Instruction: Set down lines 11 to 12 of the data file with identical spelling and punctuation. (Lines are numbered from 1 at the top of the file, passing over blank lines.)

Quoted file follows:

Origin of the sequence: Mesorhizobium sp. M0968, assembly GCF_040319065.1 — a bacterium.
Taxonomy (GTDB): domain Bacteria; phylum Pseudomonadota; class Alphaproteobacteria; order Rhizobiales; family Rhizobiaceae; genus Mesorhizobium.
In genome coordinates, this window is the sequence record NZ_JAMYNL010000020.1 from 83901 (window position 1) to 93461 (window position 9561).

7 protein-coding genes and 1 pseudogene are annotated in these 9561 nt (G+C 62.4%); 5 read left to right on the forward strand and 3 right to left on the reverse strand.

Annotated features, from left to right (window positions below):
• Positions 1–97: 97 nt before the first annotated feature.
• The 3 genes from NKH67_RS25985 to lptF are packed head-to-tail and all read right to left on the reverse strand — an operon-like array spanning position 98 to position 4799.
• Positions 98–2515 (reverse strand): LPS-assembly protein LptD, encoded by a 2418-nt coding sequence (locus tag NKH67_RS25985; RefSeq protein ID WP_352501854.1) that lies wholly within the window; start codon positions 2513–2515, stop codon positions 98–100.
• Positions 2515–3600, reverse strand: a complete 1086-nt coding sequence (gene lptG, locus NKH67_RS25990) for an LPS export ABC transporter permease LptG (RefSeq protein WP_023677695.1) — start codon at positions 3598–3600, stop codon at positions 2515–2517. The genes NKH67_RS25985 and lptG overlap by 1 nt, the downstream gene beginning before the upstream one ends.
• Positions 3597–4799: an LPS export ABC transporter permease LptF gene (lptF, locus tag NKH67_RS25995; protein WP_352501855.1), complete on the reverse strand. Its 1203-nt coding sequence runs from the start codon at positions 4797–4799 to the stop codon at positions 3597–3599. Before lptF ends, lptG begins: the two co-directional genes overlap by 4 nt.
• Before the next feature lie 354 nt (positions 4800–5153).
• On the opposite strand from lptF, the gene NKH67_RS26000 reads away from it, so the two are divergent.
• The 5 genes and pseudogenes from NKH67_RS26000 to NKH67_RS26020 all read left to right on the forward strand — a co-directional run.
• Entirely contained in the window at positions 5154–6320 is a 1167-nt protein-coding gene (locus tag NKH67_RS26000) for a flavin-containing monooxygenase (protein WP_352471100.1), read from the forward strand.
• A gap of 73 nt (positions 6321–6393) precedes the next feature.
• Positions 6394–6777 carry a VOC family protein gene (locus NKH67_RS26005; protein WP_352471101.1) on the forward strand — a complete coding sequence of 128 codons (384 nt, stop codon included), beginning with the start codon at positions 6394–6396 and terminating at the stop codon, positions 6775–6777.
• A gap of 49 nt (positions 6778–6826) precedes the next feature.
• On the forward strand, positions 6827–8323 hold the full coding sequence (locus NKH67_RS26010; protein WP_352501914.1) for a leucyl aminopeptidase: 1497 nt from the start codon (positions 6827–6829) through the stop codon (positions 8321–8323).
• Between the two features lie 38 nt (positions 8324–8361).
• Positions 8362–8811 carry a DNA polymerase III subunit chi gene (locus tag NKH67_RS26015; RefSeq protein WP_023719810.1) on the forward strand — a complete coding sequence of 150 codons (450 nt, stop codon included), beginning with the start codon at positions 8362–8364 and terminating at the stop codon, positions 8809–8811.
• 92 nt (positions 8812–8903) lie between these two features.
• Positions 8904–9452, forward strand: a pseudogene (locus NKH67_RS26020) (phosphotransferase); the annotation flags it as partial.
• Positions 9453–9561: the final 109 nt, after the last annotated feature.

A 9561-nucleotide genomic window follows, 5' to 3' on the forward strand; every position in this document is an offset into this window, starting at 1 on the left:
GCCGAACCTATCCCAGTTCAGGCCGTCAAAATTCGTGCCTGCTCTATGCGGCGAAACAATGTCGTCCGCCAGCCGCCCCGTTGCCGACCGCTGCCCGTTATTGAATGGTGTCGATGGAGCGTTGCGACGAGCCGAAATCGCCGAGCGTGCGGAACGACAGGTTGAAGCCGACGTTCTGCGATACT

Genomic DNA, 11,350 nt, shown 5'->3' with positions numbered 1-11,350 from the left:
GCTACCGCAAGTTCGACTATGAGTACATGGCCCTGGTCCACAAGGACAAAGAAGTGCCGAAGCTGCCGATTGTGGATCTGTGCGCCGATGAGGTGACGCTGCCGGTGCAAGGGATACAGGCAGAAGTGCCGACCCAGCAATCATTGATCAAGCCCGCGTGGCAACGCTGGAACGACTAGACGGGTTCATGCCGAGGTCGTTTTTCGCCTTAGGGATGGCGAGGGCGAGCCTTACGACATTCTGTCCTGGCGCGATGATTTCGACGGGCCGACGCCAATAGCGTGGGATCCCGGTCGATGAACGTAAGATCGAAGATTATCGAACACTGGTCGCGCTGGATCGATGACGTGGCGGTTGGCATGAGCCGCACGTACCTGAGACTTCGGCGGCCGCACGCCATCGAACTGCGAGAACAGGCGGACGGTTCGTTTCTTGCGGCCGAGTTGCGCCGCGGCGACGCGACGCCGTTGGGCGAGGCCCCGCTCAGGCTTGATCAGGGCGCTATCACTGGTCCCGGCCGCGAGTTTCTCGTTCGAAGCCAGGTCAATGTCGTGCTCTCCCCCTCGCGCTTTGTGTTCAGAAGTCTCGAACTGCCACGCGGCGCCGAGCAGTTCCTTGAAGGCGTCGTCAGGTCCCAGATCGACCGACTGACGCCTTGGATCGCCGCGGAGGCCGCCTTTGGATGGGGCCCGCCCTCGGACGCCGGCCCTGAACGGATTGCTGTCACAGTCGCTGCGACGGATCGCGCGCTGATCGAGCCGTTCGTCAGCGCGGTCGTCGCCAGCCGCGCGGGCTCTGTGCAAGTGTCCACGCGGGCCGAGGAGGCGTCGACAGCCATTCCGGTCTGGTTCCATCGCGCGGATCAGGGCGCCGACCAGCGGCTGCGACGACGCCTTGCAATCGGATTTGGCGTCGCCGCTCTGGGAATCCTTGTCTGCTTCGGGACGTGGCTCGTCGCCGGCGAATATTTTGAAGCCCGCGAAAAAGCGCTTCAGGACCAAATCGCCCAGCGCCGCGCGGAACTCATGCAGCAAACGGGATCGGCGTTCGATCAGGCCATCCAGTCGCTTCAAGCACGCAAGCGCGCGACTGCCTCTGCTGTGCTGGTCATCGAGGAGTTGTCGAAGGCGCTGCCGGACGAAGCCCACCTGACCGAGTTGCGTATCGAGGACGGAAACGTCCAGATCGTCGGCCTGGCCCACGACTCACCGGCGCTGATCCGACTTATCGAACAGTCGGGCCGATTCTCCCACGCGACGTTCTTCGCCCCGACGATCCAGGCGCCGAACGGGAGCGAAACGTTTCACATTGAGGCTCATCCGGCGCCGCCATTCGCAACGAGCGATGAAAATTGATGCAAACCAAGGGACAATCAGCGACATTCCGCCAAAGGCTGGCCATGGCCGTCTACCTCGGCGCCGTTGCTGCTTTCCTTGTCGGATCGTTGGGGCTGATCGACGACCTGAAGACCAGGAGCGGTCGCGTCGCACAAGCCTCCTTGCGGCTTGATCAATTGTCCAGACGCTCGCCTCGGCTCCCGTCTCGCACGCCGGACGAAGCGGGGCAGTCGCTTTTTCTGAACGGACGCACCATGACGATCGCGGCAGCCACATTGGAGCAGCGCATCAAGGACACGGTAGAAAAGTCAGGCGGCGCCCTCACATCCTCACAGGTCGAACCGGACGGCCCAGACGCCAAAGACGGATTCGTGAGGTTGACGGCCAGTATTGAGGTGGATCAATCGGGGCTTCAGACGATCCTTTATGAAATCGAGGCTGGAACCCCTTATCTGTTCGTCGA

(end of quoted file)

• Before the next feature lie 354 nt (positions 4800–5153).
• On the opposite strand from lptF, the gene NKH67_RS26000 reads away from it, so the two are divergent.